"Passing Rich With Forty Pounds A Year"
Context: The first effects of the Enclosure Act and of the early stages of the Industrial Revolution had been to drive the population of rural England in large numbers into the cities or to America. Goldsmith, who believed that the well-being of the country depended upon a "bold peasantry" permanently settled on the land, gave an idealized picture of rural life in his village of Auburn in earlier days. Among the villagers whom he describes is the clergyman, usually considered to be a portrait of his own father. He is a man quite content to do his duty in his humble surroundings, nor has he any desire for a position with more wealth and power:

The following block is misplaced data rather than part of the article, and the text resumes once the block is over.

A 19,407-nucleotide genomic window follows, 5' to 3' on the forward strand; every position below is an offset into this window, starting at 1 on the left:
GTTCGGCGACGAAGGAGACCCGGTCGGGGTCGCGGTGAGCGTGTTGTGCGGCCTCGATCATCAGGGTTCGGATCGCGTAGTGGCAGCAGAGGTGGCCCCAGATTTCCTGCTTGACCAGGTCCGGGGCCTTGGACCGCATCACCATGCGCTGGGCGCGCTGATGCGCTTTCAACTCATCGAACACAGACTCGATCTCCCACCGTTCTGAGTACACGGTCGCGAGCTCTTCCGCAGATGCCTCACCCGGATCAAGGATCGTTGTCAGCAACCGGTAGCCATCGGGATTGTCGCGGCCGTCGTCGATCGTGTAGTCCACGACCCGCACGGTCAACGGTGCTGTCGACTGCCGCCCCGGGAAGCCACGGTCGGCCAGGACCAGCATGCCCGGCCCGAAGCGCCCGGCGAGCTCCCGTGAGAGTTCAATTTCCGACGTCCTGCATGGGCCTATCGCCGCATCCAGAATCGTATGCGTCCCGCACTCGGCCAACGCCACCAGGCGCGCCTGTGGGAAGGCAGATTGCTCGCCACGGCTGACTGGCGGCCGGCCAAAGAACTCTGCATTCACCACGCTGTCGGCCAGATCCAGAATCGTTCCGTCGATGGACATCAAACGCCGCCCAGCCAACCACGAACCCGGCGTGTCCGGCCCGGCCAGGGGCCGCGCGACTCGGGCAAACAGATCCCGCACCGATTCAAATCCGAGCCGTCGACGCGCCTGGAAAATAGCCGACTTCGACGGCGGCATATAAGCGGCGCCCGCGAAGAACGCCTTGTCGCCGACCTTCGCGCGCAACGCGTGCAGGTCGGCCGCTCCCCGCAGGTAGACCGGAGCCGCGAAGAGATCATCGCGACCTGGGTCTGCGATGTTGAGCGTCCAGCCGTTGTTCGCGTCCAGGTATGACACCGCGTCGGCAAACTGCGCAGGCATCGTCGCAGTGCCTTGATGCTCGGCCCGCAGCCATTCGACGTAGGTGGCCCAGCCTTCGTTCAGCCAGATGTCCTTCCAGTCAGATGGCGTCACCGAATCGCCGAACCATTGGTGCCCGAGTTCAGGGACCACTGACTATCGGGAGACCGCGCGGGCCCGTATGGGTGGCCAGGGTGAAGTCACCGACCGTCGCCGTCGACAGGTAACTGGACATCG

A man he was to all the country dear,And passing rich with forty pounds a year;Remote from towns he ran his godly race,Nor e'er had changed, nor wish'd to change his place;Unpractic'd he to fawn, or seek for power,By doctrines fashioned to the varying hour;Far other aims his heart had learned to prize;More skill'd to raise the wretched than to rise.